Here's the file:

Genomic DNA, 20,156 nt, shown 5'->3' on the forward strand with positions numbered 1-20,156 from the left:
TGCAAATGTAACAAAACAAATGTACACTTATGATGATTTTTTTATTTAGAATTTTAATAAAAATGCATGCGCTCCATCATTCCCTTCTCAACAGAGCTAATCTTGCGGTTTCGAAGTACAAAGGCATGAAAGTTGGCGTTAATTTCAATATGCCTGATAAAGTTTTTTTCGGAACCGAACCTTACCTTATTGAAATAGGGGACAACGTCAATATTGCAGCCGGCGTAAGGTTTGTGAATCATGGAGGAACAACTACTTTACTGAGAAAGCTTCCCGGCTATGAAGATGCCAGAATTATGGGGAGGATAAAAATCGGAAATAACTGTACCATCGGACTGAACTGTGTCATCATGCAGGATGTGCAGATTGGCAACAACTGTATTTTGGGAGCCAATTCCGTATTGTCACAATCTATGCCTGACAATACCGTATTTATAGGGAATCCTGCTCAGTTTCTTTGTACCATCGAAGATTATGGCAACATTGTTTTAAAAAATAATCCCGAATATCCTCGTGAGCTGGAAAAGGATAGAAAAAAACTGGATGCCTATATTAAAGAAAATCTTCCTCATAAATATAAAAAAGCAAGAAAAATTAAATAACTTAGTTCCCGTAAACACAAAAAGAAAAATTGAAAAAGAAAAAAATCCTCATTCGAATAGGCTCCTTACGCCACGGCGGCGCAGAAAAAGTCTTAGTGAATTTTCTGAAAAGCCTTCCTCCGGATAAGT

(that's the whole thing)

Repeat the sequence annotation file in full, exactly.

Genomic DNA, 20,156 nt, shown 5'->3' on the forward strand with positions numbered 1-20,156 from the left:
TGCAAATGTAACAAAACAAATGTACACTTATGATGATTTTTTTATTTAGAATTTTAATAAAAATGCATGCGCTCCATCATTCCCTTCTCAACAGAGCTAATCTTGCGGTTTCGAAGTACAAAGGCATGAAAGTTGGCGTTAATTTCAATATGCCTGATAAAGTTTTTTTCGGAACCGAACCTTACCTTATTGAAATAGGGGACAACGTCAATATTGCAGCCGGCGTAAGGTTTGTGAATCATGGAGGAACAACTACTTTACTGAGAAAGCTTCCCGGCTATGAAGATGCCAGAATTATGGGGAGGATAAAAATCGGAAATAACTGTACCATCGGACTGAACTGTGTCATCATGCAGGATGTGCAGATTGGCAACAACTGTATTTTGGGAGCCAATTCCGTATTGTCACAATCTATGCCTGACAATACCGTATTTATAGGGAATCCTGCTCAGTTTCTTTGTACCATCGAAGATTATGGCAACATTGTTTTAAAAAATAATCCCGAATATCCTCGTGAGCTGGAAAAGGATAGAAAAAAACTGGATGCCTATATTAAAGAAAATCTTCCTCATAAATATAAAAAAGCAAGAAAAATTAAATAACTTAGTTCCCGTAAACACAAAAAGAAAAATTGAAAAAGAAAAAAATCCTCATTCGAATAGGCTCCTTACGCCACGGCGGCGCAGAAAAAGTCTTAGTGAATTTTCTGAAAAGCCTTCCTCCGGATAAGT